Apple's LED Cinema Display: the review
The LED Cinema Display in summary
Deciding what to rate Apple's latest display has been particularly difficult precisely because its value is entirely dependent on your choice of hardware and your lifestyle.
As an external display for a MacBook, or for most users of future desktop Macs, the display is excellent. It produces a vivid picture and could easily be called a lifesaver for Mac portable owners tired of tripping over AC adapters or plugging in several cables each time they revisit their desks. Apple's design is quick to set up and easy to use.
But for everyone else, the situation quickly complicates itself. In the time-honored tradition of next-generation Apple hardware, the LED Cinema Display alienates not just older Macs but even systems that technically handle DisplayPort but haven't used Apple's format. It's entirely likely that at least this 24-inch model won't leave the store without a MacBook following at the same time. That's no doubt what Apple would like, but it also sacrifices sales to users of any platform who might be in between system upgrades.
And of course, certain professionals or especially demanding home users simply won't want the display at all due to the gloss. Again, it's not terrible, but to exclude a significant portion of Apple's bread-and-butter pro market from considering an ideally-sized display is effectively throwing money away. Even if a future 30-inch display goes with a matte cover, those prospective buyers aren't likely to be upsold to the bigger offering —they'll buy elsewhere instead.
There's also the matter of priorities. A Cinema Display with speakers, a webcam and MagSafe isn't necessarily what people want. Without having a component pricing chart, it's impossible to say just how much Apple could have saved by stripping these features. However, in a fiercely competitive market for computer displays, dropping the price to $799 could potentially have picked up owners who wanted the least expensive color-accurate display possible.
As such, AppleInsider's rating shouldn't be used as an absolute gauge of quality, but rather a median point to help you know what to expect. If you're Apple's target user, you'll probably love it and may well rate it half a star higher or more. If you don't need the extras or you don't like the tradeoffs, the display could be strictly average or mediocre. It also won't appeal to buyers who are willing to exchange some image quality for a lower price tag.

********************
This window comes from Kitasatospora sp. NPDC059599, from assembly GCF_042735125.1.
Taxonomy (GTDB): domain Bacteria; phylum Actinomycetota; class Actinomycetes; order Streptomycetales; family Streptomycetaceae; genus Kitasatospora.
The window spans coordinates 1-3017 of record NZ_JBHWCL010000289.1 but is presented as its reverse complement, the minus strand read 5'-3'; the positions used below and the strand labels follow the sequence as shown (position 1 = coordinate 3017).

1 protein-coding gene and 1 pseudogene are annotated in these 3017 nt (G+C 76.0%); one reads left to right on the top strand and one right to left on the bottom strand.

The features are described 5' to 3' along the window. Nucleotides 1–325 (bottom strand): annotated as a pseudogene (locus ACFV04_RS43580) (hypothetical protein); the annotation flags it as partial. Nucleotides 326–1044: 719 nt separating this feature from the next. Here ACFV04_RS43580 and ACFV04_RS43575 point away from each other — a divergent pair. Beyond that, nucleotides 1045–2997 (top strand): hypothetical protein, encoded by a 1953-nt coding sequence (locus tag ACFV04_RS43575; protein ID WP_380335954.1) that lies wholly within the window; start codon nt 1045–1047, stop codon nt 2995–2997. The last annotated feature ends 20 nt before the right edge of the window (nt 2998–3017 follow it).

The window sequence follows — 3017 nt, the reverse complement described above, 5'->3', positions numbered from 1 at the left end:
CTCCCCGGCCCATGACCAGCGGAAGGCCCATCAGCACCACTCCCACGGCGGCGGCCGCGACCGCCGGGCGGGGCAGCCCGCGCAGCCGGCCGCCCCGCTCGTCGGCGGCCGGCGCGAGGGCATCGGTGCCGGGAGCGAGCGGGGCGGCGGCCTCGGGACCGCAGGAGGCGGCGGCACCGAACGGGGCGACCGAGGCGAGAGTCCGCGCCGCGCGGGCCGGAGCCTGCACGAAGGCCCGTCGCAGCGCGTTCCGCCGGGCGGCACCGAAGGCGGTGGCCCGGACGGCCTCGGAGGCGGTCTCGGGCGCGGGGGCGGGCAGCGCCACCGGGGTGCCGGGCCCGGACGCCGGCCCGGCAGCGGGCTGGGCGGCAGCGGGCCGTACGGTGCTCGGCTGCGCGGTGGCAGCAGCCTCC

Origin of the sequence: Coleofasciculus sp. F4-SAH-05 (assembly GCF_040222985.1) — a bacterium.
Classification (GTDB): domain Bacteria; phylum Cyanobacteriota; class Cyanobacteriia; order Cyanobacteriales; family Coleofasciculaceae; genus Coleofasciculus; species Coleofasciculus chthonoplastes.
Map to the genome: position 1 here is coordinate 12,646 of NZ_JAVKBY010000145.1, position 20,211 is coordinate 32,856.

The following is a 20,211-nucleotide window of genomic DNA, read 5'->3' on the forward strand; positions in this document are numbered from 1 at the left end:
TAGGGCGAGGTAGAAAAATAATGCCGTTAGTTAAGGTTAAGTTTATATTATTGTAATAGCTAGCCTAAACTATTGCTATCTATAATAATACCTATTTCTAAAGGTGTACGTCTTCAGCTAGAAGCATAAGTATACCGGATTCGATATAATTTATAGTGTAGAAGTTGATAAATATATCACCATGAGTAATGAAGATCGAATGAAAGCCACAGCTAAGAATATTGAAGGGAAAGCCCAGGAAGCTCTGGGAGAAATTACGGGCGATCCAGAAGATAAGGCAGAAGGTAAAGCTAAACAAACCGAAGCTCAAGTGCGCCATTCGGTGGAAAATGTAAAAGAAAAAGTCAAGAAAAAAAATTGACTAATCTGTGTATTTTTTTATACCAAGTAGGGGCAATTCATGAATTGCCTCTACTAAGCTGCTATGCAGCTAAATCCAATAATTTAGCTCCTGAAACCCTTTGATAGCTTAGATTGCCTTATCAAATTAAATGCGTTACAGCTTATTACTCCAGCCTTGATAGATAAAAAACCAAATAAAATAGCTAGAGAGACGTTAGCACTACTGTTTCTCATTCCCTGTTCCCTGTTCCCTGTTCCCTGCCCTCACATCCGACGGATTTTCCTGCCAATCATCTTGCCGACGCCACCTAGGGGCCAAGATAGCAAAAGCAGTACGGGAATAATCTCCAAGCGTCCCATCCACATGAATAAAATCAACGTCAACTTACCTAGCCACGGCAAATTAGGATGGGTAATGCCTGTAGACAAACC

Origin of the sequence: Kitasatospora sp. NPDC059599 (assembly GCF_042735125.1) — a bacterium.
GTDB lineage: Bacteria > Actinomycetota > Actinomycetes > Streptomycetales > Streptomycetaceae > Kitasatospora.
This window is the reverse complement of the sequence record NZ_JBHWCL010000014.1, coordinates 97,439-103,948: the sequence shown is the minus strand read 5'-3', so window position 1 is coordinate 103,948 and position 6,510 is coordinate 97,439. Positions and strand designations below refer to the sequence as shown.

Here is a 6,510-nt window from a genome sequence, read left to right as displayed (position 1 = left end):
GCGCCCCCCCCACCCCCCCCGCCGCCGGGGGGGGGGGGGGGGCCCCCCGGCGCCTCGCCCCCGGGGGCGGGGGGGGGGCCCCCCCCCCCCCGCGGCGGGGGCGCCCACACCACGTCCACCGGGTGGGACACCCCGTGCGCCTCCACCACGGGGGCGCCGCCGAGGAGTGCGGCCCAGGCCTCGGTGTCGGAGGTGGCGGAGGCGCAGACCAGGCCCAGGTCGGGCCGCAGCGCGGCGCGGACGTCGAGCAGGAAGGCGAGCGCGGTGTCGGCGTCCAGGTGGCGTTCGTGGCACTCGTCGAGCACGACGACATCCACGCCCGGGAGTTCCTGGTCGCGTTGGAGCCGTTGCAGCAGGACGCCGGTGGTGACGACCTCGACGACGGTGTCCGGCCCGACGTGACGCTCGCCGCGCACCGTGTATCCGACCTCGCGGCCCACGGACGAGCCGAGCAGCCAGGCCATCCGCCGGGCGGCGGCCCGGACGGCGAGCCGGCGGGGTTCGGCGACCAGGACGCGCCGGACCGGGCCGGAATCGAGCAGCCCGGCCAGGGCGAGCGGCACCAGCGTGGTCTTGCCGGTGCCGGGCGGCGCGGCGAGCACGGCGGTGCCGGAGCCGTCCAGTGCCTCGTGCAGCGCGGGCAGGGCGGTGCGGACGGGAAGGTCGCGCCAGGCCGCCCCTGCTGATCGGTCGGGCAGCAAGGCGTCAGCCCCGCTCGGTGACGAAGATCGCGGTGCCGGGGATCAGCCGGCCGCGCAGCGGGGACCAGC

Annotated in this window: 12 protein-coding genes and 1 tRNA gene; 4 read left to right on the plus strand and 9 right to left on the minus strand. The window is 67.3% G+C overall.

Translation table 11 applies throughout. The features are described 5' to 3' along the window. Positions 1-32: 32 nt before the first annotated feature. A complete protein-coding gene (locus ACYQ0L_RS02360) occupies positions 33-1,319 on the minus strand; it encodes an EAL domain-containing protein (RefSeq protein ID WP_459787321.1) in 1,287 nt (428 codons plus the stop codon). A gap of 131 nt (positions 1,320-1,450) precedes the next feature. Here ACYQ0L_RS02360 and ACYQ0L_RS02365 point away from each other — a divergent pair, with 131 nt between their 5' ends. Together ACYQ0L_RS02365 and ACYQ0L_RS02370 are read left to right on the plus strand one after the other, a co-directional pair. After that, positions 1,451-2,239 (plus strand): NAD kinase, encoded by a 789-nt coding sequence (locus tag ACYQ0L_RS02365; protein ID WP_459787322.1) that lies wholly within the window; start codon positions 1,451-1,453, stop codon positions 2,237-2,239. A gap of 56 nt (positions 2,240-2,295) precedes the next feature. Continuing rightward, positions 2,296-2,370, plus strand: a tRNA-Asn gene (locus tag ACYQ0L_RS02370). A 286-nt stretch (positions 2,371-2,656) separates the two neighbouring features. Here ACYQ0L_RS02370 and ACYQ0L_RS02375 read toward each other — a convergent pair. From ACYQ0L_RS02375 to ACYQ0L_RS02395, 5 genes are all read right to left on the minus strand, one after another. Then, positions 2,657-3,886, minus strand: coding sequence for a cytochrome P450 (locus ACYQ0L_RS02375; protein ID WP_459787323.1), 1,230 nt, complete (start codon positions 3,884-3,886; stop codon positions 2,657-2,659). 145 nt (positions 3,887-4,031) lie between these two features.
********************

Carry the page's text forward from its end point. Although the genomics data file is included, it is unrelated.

From a purely technical standpoint, we like it. The picture is vivid, the sound is great for the class, and the design is both eye-catching and at times handy. We just hope that more Macs and Windows PCs can recognize Mini DisplayPort and that Apple doesn't end up sacrificing a large chunk of its display sales to high-end customers in the name of those few mainstream buyers who can spend the money Apple would like.
Rating 3.5 out of 5
Good image quality at or near 24-inch iMac level
LED backlight is green and instant-on
Strong built-in sound
iSight is handy for video chats
Built-in MagSafe charging for MacBooks
Easily rotated/pivoted design
No external power brick
Glossy display will scare away some (not all) buyers
Mini DisplayPort currently a MacBook-only standard
Expensive for those who don't need the audio, video or power features
No FireWire; one less port in total
No hardware power or brightness controls
On Topic: Current Hardware
- Owners of Apple's 2016 12-inch MacBook report USB-C to HDMI adapter flickering
- Apple adds iPhone 4, 2010 13" MacBook Air to vintage and obsolete list
- Apple Mac shipments slide 13% in Q3 amid PC market slowdown
- New USB-C-to-HDMI spec will enable adapter-free display hookups for MacBooks
- Microsoft's new Surface Pro 4 ad targets feature gaps in Apple's MacBook Air